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China-US-EU

Outbreak to impact EU-US-China ties

18 March 2020

The novel coronavirus outbreak will have a major impact on relations between the European Union, China and the United States, the world's three biggest economic actors responsible for more than 50 percent of global wealth.

Some US politicians have sought to blame China and the EU for failing to tackle the outbreak, thereby showing zero understanding of the need for global cooperation to combat the worst pandemic in decades. Trust in US leadership is certain to take a further tumble after the US administration's erratic handling of the crisis.

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Democracy Trends in Asia

Democratic Trends in Asia

27 February 2020

The Economist Intelligence Unit (EUI) has just published its annual review of worldwide democratic trends. It states that ‘Asian democracies had a tumultuous year in 2019’ with Thailand marking the biggest jump in the rankings and moving from a ‘hybrid regime’ to a ‘flawed democracy.

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EU-Vietnam FTA

EU-Vietnam FTA approved by EP

13 February 2020

On 11 February the European Parliament approved the EU-Vietnam trade and investment agreements by large majorities which will allow the FTA to enter into force later this year. Following the FTA with Singapore, the deal with Vietnam will eliminate virtually all tariffs on goods and provides guarantees on sustainable development, labour rights, environmental protection and the Paris climate accords.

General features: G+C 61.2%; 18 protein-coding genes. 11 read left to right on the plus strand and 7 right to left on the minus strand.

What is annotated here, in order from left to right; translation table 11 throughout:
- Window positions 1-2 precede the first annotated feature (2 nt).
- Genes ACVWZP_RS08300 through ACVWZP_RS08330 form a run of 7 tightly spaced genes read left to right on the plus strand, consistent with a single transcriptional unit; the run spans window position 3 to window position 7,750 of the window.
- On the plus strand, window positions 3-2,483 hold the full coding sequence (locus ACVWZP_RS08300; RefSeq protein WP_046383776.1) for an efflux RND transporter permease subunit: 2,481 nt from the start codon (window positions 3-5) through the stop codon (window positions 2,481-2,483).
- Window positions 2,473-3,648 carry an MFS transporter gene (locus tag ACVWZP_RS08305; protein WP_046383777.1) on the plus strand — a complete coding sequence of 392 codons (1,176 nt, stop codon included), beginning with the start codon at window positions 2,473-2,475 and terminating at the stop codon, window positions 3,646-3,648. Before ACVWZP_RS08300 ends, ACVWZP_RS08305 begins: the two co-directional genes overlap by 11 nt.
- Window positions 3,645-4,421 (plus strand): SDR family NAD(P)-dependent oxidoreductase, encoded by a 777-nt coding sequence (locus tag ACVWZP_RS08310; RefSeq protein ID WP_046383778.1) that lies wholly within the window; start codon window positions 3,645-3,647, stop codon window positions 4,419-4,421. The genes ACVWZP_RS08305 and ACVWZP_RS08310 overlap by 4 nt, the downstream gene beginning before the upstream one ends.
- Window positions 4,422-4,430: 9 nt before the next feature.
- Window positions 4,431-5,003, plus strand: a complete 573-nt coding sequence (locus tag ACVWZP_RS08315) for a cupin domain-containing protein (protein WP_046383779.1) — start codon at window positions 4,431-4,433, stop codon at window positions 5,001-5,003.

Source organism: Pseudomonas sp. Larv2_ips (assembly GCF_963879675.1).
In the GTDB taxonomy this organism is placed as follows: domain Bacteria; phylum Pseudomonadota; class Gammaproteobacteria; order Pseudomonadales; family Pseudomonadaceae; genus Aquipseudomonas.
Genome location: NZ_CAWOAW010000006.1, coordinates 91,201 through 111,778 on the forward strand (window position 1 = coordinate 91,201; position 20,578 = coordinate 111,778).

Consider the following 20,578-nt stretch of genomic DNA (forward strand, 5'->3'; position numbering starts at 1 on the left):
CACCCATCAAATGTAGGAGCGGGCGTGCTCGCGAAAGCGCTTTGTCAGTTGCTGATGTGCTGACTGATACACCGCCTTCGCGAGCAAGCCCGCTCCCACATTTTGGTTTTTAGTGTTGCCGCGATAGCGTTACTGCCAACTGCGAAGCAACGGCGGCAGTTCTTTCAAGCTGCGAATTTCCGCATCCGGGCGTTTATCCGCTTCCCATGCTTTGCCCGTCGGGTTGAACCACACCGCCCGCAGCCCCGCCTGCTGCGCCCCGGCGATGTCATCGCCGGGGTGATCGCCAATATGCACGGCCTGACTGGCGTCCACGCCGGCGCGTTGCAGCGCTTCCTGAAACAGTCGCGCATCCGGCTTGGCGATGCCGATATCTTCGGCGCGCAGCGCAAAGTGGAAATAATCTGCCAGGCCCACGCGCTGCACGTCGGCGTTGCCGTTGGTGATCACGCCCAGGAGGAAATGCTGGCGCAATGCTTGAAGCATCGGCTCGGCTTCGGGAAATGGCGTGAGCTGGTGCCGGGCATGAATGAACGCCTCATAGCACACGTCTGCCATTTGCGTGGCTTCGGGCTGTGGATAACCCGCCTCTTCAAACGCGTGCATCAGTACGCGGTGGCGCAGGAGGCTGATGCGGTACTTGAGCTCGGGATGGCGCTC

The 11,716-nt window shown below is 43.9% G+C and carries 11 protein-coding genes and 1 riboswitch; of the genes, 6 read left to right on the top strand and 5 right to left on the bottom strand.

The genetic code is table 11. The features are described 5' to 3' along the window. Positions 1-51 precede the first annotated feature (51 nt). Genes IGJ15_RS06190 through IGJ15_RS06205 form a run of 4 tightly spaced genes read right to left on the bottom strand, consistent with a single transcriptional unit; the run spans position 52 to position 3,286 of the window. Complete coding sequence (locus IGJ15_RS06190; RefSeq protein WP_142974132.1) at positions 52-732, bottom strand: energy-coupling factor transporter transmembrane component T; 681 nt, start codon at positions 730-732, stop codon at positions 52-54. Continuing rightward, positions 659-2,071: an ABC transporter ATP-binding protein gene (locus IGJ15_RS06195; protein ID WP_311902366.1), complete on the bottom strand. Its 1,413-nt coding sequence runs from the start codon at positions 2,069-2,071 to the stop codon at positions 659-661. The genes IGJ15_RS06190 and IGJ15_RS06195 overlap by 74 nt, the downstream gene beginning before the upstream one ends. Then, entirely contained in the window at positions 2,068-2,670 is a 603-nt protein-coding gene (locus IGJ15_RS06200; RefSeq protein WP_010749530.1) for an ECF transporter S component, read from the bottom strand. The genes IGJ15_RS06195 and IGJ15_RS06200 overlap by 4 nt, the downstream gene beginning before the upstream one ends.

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EU-Asia relations set to deepen despite Brexit

EU-Asia relations set to deepen despite Brexit

4 February 2020

Britain’s departure from the EU is undoubtedly a blow to the bloc’s foreign and security policy ambitions. Ursula von der Leyen, the new president of the European Commission, has called for Europe to play a more “geopolitical role” but this will be more difficult with the loss of a nuclear power and one of the two permanent seats on the United Nations Security Council. It could potentially lead to competition between the 440 million EU and the 60 million UK in terms of seeking Asia’s attention. But Brexit will not derail the EU’s plans to deepen ties with Asia this year. An array of summits is planned with Asian partners as both sides seek to preserve a rules-based international system under threat from U.S. President Donald Trump.

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Leaders at ASEM Meeting in Madrid

Successful ASEM in Madrid

17 December 2019

The ASEM foreign ministers meeting in Madrid was a useful opportunity to cement European and Asian support for multilateralism; and for Josep Borrell to meet his Asian interlocutors. The ministerial paved the way for the ASEM summit on 16-17 November 2020 in Cambodia.

Ministers engaged in a lively debate during their retreat session touching on the above and other sensitive issues such as Xinjiang and Hong Kong, Kashmir, Syria and the Donbas.

The new High Representative used the opportunity of the ASEM foreign ministers meeting in Madrid this week to hold bilateral talks with a number of Asian colleagues. He judged the ASEM to have been a success and hoped that in future there could be more focus on fewer subjects with the possibility of joint actions.

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abe

Abe, Juncker sign connectivity partnership

30 September 2019